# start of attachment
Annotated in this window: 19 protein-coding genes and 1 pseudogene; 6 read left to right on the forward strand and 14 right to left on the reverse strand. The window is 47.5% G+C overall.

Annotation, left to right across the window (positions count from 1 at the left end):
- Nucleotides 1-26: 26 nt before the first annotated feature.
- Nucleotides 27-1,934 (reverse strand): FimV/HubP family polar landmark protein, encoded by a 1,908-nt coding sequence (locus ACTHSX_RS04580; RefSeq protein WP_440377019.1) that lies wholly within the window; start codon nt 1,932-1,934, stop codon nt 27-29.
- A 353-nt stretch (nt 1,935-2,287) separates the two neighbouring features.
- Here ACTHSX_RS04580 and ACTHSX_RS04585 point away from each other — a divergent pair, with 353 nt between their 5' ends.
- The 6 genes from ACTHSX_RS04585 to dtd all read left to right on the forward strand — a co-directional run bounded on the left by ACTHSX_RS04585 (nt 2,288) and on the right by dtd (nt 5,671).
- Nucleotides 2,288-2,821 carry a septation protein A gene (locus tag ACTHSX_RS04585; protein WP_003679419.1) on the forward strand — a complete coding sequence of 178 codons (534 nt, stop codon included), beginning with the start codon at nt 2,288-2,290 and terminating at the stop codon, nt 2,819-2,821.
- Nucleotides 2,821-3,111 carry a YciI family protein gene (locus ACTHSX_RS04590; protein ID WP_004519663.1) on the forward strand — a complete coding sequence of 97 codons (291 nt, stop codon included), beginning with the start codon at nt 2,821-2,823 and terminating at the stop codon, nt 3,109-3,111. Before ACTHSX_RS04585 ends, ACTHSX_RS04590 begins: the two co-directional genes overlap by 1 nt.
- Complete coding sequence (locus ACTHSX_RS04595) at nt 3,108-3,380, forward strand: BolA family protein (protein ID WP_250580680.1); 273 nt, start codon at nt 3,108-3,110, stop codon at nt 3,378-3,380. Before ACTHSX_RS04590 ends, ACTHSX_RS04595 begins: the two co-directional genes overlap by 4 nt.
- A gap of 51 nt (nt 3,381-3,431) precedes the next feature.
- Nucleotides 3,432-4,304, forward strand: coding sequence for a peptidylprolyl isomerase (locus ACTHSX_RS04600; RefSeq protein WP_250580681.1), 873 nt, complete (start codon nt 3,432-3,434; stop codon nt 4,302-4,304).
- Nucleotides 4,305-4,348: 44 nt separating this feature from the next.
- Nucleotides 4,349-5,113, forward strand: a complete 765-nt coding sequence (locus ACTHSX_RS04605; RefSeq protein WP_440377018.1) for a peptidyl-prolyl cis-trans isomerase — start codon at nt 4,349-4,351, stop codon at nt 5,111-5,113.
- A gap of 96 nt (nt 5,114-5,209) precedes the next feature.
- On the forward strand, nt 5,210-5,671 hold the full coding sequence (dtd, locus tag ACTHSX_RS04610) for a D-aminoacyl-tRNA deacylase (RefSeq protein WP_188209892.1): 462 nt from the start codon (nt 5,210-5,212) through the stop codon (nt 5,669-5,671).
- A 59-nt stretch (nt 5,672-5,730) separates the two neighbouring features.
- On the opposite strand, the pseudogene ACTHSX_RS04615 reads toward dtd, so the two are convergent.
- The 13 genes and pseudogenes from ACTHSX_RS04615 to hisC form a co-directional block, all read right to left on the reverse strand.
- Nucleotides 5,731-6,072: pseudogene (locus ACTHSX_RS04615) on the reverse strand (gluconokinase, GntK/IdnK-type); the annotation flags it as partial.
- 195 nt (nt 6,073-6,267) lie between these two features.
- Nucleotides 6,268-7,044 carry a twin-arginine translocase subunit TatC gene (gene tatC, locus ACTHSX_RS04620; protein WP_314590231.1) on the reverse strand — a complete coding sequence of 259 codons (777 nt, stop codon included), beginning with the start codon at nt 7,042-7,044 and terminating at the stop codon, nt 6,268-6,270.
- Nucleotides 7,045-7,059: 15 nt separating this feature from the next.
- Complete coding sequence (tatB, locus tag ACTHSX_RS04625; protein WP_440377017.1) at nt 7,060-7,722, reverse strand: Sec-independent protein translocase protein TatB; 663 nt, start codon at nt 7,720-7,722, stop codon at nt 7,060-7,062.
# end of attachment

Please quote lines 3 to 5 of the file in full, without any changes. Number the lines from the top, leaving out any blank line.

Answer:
- Nucleotides 1-26: 26 nt before the first annotated feature.
- Nucleotides 27-1,934 (reverse strand): FimV/HubP family polar landmark protein, encoded by a 1,908-nt coding sequence (locus ACTHSX_RS04580; RefSeq protein WP_440377019.1) that lies wholly within the window; start codon nt 1,932-1,934, stop codon nt 27-29.
- A 353-nt stretch (nt 1,935-2,287) separates the two neighbouring features.